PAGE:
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Neuroscience confirms a truth at the core of our faith

Brain with funny labels showing our need for others

John Touhey | Aleteia

Cecilia Pigg - published on 09/05/23

Scientific studies are showing just how essential human interactions and relationships are to our health and feelings of fulfillment.

I thought of myself as a pretty wonderful person until I got married. When I was single, I was so empathetic, so sacrificial, and so kind (and very humble to boot, obviously). But, then slowly over my first few years of marriage, I started to see how self-centered, impatient, and prideful I could truly be.

When I could love other people at a time and place convenient to me, and then retire to my own space and my own interests, I seemed to be quite the generous gal. It’s hard to notice your own failings when you aren’t accountable to someone else. Most of the growth I’ve experienced in the past decade has happened in the context of my marriage and parenting.

Made for community

That shouldn’t be a surprise. Everything in our faith points to the fact that God made us for community — from the moment that God created Eve to His becoming flesh in a human family. And it turns out that research in neuroscience has been catching up to this fact, too.

I have been reading the book Wired to Connect by Amy Banks, and it has been fascinating to learn about studies that show how essential human interactions and relationships are to our health and feelings of fulfillment.

Monkey see, monkey neurons do

In the opening of the book, Banks discusses a 1998 study that wasn’t focused on human relationships at all, but on a certain region in the brains of monkeys. When a monkey reaches out to grab something, certain neurons fire in this region of its brain. One day in a lab, a researcher happened to reach for something while standing in front of a monkey. The monkey was motionless, but the same neurons fired in its brain that would have if the monkey had itself reached for an object. This surprising fact led the researcher and his team to study the phenomenon of mirroring.

It turns out that human beings also have mirror neurons. The research showed how very connected we are without even realizing it.

Created for connection

We are unconsciously imitating and picking up on everything the people around us do all the time. For a time, it was in vogue to believe that mental health and maturity required independence at all costs (including cutting ties with parents and family or creating strong, immovable boundaries), but Banks’ book points to the more current research that reveals our need for connectedness whether we realize it or not. It is how our brains are wired; how we were created.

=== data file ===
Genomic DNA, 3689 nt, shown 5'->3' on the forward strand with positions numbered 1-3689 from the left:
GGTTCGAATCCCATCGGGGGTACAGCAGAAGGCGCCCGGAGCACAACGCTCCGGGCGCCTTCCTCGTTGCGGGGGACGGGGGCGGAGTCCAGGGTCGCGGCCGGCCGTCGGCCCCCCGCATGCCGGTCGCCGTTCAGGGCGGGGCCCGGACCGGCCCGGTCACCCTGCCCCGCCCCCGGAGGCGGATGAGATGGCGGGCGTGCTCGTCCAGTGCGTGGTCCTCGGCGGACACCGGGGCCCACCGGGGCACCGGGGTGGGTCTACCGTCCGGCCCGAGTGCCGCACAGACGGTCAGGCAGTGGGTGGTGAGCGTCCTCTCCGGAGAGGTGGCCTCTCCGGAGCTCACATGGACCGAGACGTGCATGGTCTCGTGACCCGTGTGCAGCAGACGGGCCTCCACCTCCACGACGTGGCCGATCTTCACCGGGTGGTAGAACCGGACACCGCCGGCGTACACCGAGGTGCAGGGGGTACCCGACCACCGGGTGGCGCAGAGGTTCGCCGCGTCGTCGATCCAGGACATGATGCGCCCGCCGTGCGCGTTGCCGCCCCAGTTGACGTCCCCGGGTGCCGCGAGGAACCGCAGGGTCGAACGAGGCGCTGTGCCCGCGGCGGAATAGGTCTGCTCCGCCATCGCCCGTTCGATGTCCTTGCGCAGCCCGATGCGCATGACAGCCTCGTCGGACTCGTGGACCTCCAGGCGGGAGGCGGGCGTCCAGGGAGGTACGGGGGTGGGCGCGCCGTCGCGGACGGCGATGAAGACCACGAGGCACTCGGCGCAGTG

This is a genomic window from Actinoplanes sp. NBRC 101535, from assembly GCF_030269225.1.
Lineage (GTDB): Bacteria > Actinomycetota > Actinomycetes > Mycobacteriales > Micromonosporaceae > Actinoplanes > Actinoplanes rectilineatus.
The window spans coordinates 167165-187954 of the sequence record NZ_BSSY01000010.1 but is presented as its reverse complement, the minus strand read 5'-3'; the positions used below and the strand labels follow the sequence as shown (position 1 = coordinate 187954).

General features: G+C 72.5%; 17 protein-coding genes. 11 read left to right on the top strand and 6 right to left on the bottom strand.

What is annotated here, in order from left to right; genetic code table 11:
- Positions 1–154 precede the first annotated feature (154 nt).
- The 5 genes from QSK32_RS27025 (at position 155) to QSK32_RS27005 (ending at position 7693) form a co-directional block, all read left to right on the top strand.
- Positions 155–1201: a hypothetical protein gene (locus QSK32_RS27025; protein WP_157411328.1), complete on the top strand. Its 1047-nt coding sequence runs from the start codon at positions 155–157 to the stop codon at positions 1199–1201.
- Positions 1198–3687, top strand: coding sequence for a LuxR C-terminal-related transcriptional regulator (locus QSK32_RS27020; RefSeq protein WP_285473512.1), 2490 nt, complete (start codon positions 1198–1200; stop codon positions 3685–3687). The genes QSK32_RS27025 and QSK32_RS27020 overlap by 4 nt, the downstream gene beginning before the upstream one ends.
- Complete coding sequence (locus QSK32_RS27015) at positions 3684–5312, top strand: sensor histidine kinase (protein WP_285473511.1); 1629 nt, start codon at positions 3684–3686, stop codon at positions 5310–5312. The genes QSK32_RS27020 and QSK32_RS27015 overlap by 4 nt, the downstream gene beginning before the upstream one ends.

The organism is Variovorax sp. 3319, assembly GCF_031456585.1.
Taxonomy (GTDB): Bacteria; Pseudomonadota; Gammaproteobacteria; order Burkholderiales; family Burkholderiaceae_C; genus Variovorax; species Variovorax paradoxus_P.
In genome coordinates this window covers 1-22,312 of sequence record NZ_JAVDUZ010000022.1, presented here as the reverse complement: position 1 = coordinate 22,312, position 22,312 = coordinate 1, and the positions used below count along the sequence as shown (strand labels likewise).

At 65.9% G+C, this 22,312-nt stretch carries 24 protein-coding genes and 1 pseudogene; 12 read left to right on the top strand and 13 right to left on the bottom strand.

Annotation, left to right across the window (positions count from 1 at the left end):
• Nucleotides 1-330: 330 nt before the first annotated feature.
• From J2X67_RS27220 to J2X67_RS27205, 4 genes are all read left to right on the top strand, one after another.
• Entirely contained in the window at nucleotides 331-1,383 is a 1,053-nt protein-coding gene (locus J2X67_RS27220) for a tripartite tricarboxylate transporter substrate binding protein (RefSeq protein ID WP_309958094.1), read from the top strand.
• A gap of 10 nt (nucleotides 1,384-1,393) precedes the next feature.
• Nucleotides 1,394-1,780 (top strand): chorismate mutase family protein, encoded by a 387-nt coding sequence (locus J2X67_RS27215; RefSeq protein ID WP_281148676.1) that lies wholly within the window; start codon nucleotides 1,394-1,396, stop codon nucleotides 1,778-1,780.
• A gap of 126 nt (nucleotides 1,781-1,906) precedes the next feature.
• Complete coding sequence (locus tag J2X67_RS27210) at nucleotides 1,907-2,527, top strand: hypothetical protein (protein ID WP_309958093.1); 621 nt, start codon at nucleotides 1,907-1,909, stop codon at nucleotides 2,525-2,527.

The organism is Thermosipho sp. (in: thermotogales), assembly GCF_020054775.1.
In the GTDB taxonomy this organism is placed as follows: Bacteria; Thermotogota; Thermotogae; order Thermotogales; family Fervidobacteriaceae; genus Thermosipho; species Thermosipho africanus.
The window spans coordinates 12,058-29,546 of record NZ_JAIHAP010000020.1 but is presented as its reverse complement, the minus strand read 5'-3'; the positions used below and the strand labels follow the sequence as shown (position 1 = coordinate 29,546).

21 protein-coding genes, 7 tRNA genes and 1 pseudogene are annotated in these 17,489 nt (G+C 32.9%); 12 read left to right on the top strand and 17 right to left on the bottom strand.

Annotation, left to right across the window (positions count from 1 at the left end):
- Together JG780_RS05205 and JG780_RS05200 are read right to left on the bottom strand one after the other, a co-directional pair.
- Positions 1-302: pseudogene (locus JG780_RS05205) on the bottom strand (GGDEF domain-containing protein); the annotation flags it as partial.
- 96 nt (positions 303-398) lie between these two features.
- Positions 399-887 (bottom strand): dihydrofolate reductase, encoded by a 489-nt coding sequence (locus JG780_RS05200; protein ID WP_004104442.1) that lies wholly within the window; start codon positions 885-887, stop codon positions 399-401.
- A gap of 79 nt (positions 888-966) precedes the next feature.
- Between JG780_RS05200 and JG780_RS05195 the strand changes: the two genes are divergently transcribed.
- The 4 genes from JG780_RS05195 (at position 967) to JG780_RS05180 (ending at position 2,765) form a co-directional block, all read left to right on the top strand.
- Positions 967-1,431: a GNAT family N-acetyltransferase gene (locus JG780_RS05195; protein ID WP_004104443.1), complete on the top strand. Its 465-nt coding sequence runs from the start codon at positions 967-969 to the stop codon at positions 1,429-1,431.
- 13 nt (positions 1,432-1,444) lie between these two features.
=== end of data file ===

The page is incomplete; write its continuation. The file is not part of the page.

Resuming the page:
That’s a very general summary of a very complex subject, but I also drew some personal conclusions from the book that I would like to share.

Investing in relationships

While relationships can sometimes be hard, investing more in my everyday relationships will help me more than avoiding them. The beauty of my marriage is that it propels me into a relationship that helps me grow with numerous daily, built-in challenges and opportunities.

Of course, there remain many times when I would prefer to avoid interaction rather than doing the work of engaging – in my marriage and with others. The simplified lesson here is that science has caught up with the way God created us. Our Creator made us to love other people; we were made for connectedness.

When I choose not to phone a grandparent, when I avoid making eye contact with the casual acquaintance walking towards me on the street, or when I decide that pile of dirty dishes is more pressing than listening to my husband’s newest insights into world politics – I am resisting my God-given need for connection.

Instead, when I take the time to stop and visit a neighbor for a few minutes, when I make that afternoon cup of coffee for my loved one or when I stop and engage with that homeless person on the corner, I am doing what I was made for.

Personal GrowthRelationshipsScience
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